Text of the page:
# Quasi-analytic function

In mathematics, a quasi-analytic class of functions is a generalization of the class of real analytic functions based upon the following fact. If f is an analytic function on an interval [a,b] ⊂ R, and at some point f and all of its derivatives are zero, then f is identically zero on all of [a,b]. Quasi-analytic classes are broader classes of functions for which this statement still holds true.

## Definitions

Let $M=\{M_k\}_{k=0}^\infty$ be a sequence of positive real numbers. Then we define the class of functions CM([a,b]) to be those f ∈ C([a,b]) which satisfy

$\left |\frac{d^kf}{dx^k}(x) \right | \leq A^{k+1} M_k$

for all x ∈ [a,b], some constant A, and all non-negative integers k. If Mk = k! this is exactly the class of real analytic functions on [a,b]. The class CM([a,b]) is said to be quasi-analytic if whenever f ∈ CM([a,b]) and

$\frac{d^k f}{dx^k}(x) = 0$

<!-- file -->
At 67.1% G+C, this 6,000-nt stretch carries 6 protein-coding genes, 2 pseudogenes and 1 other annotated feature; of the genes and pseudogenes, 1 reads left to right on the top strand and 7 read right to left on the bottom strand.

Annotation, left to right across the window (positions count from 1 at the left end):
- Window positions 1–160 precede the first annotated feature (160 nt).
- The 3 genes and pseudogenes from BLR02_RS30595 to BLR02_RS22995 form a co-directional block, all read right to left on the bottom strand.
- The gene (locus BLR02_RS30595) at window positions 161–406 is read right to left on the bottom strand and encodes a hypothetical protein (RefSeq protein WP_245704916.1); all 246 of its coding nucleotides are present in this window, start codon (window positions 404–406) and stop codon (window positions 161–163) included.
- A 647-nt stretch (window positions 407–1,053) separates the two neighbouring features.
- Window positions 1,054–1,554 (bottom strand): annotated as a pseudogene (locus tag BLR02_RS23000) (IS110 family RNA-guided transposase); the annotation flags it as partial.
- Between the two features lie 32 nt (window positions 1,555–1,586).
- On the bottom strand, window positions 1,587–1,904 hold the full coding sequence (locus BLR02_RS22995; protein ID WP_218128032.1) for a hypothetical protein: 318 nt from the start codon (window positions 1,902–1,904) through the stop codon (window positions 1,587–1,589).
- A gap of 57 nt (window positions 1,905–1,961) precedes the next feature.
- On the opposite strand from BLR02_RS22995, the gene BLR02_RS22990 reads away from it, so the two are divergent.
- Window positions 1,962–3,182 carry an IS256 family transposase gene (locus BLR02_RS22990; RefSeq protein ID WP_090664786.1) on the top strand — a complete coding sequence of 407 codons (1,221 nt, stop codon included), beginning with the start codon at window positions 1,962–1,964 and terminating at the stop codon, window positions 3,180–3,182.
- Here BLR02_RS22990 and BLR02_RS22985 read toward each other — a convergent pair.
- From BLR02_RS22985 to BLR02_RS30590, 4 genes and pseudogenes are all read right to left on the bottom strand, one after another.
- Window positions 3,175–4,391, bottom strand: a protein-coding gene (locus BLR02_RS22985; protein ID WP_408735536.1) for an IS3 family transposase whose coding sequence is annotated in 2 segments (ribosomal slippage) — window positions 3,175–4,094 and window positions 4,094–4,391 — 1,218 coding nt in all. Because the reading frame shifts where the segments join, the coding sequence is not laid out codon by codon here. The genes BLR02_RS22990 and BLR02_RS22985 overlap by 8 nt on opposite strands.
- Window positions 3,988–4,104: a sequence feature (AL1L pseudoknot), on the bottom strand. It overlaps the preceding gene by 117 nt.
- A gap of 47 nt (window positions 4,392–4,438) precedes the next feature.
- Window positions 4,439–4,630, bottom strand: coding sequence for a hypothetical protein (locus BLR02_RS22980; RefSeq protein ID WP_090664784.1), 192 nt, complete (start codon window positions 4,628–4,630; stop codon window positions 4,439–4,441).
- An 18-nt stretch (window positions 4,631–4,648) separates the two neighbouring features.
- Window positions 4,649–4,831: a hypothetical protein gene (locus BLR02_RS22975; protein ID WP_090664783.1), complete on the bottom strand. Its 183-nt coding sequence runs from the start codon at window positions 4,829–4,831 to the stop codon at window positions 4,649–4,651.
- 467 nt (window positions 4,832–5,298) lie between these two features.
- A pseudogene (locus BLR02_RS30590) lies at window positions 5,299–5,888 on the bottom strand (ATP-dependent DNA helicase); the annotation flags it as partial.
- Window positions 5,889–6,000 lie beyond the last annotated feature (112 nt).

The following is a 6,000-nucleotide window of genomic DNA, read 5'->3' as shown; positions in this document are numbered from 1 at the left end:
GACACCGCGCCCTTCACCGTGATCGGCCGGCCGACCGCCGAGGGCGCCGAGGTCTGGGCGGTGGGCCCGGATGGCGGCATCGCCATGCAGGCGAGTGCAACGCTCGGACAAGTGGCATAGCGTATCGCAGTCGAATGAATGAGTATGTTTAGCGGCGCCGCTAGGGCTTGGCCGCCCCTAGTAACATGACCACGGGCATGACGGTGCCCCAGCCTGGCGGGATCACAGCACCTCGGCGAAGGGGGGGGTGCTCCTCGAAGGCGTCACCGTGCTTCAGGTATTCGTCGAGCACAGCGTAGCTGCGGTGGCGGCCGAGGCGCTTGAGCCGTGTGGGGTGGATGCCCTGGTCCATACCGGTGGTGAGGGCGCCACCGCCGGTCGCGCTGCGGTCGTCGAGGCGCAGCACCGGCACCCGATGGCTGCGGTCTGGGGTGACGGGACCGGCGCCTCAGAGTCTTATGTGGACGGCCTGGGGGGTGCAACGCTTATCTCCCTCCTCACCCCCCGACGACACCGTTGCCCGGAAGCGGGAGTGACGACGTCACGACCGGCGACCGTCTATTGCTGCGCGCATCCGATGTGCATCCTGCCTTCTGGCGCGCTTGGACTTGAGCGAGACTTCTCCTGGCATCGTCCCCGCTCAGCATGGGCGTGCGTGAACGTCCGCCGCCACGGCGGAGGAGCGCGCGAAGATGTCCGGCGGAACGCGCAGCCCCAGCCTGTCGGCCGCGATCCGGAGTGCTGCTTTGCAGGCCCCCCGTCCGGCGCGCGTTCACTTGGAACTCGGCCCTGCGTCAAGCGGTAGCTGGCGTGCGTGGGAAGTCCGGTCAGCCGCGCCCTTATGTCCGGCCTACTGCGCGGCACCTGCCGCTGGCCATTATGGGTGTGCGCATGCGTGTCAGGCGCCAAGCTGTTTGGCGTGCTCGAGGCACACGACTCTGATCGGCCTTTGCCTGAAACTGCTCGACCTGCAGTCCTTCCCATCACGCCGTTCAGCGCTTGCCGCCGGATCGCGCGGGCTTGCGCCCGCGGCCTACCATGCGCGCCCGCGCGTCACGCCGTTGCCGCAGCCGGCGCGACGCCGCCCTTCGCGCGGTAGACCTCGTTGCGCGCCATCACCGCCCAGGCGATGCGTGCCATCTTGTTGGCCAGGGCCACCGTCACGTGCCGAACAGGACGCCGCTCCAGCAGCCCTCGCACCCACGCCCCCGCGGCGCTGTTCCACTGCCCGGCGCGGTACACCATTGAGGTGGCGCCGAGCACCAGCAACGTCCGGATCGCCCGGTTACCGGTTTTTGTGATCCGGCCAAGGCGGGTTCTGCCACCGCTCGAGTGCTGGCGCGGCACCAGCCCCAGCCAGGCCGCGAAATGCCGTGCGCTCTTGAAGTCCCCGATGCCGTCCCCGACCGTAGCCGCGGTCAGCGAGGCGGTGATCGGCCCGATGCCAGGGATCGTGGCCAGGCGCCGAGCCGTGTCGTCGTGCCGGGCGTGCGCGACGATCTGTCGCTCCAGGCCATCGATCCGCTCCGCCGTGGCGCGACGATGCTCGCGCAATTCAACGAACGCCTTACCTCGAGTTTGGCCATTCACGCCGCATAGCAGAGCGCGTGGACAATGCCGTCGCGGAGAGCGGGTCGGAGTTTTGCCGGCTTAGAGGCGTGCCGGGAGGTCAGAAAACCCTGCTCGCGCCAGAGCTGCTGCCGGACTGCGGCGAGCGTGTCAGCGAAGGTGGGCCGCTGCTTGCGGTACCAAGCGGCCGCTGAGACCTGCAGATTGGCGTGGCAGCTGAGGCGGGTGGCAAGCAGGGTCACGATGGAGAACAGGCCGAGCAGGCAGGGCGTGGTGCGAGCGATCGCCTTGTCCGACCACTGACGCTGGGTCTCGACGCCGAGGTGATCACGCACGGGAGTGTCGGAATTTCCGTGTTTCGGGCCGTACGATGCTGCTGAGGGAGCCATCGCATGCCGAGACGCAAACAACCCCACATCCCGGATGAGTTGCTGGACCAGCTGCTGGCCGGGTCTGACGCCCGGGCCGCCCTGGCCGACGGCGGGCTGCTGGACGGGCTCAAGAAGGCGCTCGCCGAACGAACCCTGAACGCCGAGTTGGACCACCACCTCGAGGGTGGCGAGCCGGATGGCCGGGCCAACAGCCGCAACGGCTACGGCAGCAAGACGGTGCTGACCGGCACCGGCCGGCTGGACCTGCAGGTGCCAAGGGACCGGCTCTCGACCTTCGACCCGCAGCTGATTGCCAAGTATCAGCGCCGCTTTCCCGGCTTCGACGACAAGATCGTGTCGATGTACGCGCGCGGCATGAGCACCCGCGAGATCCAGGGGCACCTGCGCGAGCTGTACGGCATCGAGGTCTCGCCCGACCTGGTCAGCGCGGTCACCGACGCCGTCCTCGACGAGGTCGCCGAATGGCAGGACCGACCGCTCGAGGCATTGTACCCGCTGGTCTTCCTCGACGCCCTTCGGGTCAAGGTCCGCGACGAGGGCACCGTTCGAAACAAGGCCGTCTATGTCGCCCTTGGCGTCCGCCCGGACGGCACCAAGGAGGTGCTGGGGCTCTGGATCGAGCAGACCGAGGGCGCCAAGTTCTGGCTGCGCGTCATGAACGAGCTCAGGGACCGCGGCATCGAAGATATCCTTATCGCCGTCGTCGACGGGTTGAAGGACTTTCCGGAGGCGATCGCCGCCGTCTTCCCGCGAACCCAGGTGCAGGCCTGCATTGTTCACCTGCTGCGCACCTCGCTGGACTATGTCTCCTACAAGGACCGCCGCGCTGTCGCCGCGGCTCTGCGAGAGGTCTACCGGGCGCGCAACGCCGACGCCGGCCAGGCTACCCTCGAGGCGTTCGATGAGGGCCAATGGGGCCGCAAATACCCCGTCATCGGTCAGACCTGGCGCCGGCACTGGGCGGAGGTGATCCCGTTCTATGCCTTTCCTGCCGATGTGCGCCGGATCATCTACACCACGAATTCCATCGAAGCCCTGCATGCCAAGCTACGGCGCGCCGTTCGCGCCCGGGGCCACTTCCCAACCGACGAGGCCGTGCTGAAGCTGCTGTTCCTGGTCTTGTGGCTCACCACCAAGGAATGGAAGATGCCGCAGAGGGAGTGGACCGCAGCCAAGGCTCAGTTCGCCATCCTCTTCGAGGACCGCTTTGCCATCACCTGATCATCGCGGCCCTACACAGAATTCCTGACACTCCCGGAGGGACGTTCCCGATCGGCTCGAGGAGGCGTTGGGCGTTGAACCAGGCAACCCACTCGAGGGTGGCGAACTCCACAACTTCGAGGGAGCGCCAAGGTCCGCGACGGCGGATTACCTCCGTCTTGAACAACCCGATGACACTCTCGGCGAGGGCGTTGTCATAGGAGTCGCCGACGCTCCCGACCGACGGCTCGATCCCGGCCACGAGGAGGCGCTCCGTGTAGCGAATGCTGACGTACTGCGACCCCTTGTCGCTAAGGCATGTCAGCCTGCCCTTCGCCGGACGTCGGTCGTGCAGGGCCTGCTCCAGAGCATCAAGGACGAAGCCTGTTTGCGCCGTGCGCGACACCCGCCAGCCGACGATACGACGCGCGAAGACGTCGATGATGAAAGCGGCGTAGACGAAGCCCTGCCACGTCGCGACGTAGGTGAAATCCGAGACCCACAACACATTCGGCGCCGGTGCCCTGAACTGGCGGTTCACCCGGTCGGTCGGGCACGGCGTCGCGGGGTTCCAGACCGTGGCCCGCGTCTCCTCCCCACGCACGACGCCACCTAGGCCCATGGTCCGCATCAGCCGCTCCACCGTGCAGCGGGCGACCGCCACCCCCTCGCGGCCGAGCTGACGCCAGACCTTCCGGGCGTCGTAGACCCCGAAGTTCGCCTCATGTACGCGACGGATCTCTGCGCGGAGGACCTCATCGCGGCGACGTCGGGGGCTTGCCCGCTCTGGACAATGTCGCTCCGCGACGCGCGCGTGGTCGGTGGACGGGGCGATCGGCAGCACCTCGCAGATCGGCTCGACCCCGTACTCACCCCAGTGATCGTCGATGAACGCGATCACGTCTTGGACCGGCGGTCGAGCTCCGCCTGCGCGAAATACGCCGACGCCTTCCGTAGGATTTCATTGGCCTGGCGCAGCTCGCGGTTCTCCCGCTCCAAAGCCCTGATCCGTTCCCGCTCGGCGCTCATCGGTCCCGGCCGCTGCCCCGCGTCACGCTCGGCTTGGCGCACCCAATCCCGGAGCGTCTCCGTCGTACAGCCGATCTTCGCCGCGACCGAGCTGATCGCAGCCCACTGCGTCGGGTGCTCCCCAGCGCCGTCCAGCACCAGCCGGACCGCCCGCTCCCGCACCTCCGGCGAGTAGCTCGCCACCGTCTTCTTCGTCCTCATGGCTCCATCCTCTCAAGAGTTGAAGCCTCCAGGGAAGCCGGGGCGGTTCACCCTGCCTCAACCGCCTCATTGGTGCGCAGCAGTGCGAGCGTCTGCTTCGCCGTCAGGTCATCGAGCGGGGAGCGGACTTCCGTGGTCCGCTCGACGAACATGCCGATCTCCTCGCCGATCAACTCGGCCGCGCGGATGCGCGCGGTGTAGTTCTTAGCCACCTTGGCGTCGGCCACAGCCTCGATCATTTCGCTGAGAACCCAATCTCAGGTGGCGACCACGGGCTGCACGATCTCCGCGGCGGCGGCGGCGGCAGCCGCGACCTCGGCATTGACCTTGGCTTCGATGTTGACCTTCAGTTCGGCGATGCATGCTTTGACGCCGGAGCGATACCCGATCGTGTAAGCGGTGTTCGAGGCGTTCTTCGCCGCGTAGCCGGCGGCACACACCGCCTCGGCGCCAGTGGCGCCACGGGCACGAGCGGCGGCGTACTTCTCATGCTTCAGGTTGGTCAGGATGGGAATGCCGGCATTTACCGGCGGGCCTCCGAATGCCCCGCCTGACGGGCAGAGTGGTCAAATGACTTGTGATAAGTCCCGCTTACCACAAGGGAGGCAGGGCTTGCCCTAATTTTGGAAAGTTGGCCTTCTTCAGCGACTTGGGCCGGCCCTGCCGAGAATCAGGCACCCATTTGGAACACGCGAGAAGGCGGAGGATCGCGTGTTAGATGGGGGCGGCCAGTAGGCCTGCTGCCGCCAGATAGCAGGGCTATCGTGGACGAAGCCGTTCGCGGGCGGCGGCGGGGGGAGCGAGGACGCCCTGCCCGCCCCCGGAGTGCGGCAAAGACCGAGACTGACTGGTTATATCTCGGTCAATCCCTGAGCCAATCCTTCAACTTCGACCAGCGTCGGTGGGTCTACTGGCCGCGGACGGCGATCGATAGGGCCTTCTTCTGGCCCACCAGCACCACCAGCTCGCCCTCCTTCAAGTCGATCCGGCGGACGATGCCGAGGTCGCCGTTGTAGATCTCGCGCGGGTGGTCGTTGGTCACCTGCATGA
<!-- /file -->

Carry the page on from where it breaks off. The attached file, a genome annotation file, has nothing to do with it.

for some point x ∈ [a,b] and all k, f is identically equal to zero.

A function f is called a quasi-analytic function if f is in some quasi-analytic class.

## The Denjoy–Carleman theorem

The Denjoy–Carleman theorem, proved by Carleman (1926) after Denjoy (1921) gave some partial results, gives criteria on the sequence M under which CM([a,b]) is a quasi-analytic class. It states that the following conditions are equivalent:

• CM([a,b]) is quasi-analytic.
• $\sum 1/L_j = \infty$ where $L_j= \inf_{k\ge j}M_k^{1/k}$.
• $\sum_j(M_j^*)^{-1/j} = \infty$, where Mj* is the largest log convex sequence bounded above by Mj.
• $\sum_jM_{j-1}^*/M_j^* = \infty.$

The proof that the last two conditions are equivalent to the second uses Carleman's inequality.

Example: Denjoy (1921) pointed out that if Mn is given by one of the sequences

$n^n,\,(n\log n)^n,\,(n\log n\log \log n)^n,\,(n\log n\log \log n\log \log \log n)^n\dots$

then the corresponding class is quasi-analytic. The first sequence gives analytic functions.